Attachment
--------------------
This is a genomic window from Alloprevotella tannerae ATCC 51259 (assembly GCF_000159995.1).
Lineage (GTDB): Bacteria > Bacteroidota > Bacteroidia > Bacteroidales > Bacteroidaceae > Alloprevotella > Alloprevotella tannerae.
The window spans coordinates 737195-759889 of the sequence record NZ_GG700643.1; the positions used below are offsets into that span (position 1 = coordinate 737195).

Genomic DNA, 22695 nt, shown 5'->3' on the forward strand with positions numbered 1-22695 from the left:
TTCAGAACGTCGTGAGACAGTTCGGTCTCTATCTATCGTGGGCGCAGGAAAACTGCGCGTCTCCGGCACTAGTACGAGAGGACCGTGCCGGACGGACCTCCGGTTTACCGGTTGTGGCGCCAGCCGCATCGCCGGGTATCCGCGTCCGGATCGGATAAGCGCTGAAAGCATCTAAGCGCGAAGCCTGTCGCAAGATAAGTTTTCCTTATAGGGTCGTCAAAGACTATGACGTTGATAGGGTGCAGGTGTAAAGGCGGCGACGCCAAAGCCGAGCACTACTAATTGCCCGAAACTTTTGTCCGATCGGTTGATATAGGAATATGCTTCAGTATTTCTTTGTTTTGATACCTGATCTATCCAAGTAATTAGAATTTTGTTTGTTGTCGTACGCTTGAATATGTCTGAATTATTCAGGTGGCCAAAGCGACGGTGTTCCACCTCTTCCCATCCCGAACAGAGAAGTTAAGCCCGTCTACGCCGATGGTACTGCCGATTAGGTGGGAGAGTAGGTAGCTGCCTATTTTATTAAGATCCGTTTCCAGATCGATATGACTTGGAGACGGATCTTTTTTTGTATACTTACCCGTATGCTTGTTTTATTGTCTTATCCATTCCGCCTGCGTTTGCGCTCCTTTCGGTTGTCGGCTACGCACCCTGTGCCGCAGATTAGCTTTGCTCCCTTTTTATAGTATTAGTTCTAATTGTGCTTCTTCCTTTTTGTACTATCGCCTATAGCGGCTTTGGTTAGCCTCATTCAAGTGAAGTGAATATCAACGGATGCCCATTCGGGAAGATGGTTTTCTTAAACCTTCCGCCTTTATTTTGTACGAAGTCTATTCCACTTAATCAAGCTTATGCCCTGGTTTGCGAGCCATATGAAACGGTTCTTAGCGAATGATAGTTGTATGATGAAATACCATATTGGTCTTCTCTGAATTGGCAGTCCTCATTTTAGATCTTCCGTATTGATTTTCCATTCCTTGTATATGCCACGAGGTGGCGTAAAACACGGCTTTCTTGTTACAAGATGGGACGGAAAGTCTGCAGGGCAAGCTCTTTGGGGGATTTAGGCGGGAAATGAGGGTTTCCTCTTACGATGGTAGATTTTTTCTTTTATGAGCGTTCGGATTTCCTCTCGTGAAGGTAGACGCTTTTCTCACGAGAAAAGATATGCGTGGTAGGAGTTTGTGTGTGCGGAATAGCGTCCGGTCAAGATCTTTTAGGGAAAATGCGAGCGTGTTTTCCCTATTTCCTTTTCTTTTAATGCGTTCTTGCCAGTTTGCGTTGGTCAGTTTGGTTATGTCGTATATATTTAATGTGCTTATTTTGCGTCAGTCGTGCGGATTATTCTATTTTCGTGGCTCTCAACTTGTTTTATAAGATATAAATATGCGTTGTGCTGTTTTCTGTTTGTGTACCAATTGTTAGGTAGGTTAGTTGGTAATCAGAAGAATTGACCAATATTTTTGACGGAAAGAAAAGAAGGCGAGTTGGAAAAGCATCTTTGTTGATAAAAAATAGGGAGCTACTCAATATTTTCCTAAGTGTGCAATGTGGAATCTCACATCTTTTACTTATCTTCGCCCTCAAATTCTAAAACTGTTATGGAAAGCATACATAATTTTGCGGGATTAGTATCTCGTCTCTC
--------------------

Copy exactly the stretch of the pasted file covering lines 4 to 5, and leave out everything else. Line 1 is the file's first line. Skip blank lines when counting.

Genomic DNA, 22695 nt, shown 5'->3' on the forward strand with positions numbered 1-22695 from the left:
TTCAGAACGTCGTGAGACAGTTCGGTCTCTATCTATCGTGGGCGCAGGAAAACTGCGCGTCTCCGGCACTAGTACGAGAGGACCGTGCCGGACGGACCTCCGGTTTACCGGTTGTGGCGCCAGCCGCATCGCCGGGTATCCGCGTCCGGATCGGATAAGCGCTGAAAGCATCTAAGCGCGAAGCCTGTCGCAAGATAAGTTTTCCTTATAGGGTCGTCAAAGACTATGACGTTGATAGGGTGCAGGTGTAAAGGCGGCGACGCCAAAGCCGAGCACTACTAATTGCCCGAAACTTTTGTCCGATCGGTTGATATAGGAATATGCTTCAGTATTTCTTTGTTTTGATACCTGATCTATCCAAGTAATTAGAATTTTGTTTGTTGTCGTACGCTTGAATATGTCTGAATTATTCAGGTGGCCAAAGCGACGGTGTTCCACCTCTTCCCATCCCGAACAGAGAAGTTAAGCCCGTCTACGCCGATGGTACTGCCGATTAGGTGGGAGAGTAGGTAGCTGCCTATTTTATTAAGATCCGTTTCCAGATCGATATGACTTGGAGACGGATCTTTTTTTGTATACTTACCCGTATGCTTGTTTTATTGTCTTATCCATTCCGCCTGCGTTTGCGCTCCTTTCGGTTGTCGGCTACGCACCCTGTGCCGCAGATTAGCTTTGCTCCCTTTTTATAGTATTAGTTCTAATTGTGCTTCTTCCTTTTTGTACTATCGCCTATAGCGGCTTTGGTTAGCCTCATTCAAGTGAAGTGAATATCAACGGATGCCCATTCGGGAAGATGGTTTTCTTAAACCTTCCGCCTTTATTTTGTACGAAGTCTATTCCACTTAATCAAGCTTATGCCCTGGTTTGCGAGCCATATGAAACGGTTCTTAGCGAATGATAGTTGTATGATGAAATACCATATTGGTCTTCTCTGAATTGGCAGTCCTCATTTTAGATCTTCCGTATTGATTTTCCATTCCTTGTATATGCCACGAGGTGGCGTAAAACACGGCTTTCTTGTTACAAGATGGGACGGAAAGTCTGCAGGGCAAGCTCTTTGGGGGATTTAGGCGGGAAATGAGGGTTTCCTCTTACGATGGTAGATTTTTTCTTTTATGAGCGTTCGGATTTCCTCTCGTGAAGGTAGACGCTTTTCTCACGAGAAAAGATATGCGTGGTAGGAGTTTGTGTGTGCGGAATAGCGTCCGGTCAAGATCTTTTAGGGAAAATGCGAGCGTGTTTTCCCTATTTCCTTTTCTTTTAATGCGTTCTTGCCAGTTTGCGTTGGTCAGTTTGGTTATGTCGTATATATTTAATGTGCTTATTTTGCGTCAGTCGTGCGGATTATTCTATTTTCGTGGCTCTCAACTTGTTTTATAAGATATAAATATGCGTTGTGCTGTTTTCTGTTTGTGTACCAATTGTTAGGTAGGTTAGTTGGTAATCAGAAGAATTGACCAATATTTTTGACGGAAAGAAAAGAAGGCGAGTTGGAAAAGCATCTTTGTTGATAAAAAATAGGGAGCTACTCAATATTTTCCTAAGTGTGCAATGTGGAATCTCACATCTTTTACTTATCTTCGCCCTCAAATTCTAAAACTGTTATGGAAAGCATACATAATTTTGCGGGATTAGTATCTCGTCTCTC